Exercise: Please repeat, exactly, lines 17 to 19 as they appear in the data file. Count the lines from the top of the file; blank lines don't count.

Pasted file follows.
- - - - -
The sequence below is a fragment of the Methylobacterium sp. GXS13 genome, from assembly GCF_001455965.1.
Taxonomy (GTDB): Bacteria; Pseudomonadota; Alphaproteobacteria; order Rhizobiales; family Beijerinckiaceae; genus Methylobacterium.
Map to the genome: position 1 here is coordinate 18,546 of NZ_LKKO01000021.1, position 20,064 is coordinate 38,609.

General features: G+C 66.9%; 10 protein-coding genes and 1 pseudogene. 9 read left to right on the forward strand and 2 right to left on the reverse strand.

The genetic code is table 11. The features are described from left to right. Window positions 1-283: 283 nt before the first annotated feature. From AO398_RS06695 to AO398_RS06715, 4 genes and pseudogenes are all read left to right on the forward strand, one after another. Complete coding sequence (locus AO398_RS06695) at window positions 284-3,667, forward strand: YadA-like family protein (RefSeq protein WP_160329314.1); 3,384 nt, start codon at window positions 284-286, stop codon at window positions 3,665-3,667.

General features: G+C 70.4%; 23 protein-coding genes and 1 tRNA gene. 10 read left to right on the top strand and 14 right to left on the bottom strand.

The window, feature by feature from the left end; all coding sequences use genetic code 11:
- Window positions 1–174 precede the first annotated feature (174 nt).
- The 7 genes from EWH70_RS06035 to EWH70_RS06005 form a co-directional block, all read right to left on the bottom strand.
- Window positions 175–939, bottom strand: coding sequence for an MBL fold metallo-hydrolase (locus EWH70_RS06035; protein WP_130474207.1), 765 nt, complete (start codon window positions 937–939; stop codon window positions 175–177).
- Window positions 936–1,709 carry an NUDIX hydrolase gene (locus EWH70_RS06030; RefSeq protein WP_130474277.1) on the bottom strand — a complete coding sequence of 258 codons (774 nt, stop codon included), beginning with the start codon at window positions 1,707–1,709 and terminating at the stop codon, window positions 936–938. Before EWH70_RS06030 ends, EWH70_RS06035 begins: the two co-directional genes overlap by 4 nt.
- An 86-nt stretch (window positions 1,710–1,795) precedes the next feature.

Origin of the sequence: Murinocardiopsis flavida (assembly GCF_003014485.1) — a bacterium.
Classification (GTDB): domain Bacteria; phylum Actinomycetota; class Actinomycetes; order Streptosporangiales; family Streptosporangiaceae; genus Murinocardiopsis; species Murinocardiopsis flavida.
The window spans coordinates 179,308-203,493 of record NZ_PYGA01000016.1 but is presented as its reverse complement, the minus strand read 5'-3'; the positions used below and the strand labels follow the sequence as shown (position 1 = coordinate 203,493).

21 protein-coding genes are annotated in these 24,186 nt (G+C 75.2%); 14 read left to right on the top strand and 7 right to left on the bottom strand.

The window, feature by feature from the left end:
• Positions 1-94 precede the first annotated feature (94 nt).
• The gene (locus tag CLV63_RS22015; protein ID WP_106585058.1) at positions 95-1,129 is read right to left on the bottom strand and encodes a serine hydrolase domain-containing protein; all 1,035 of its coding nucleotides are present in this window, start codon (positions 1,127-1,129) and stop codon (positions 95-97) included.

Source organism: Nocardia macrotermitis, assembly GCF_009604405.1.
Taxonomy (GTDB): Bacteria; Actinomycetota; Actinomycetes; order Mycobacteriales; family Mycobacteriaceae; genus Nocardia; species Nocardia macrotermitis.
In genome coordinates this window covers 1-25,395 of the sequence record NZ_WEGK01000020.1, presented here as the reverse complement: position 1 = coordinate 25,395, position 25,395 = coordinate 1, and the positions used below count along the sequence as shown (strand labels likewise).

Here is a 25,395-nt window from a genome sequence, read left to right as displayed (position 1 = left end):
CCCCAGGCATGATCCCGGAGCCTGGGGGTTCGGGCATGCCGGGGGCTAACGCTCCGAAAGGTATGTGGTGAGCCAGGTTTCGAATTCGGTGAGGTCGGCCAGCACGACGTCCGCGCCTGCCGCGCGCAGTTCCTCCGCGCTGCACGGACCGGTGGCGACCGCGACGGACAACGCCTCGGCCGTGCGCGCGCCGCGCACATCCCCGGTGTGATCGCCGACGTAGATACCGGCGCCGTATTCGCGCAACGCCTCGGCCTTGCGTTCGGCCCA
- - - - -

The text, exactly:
The window, feature by feature from the left end:
• Positions 1-94 precede the first annotated feature (94 nt).
• The gene (locus tag CLV63_RS22015; protein ID WP_106585058.1) at positions 95-1,129 is read right to left on the bottom strand and encodes a serine hydrolase domain-containing protein; all 1,035 of its coding nucleotides are present in this window, start codon (positions 1,127-1,129) and stop codon (positions 95-97) included.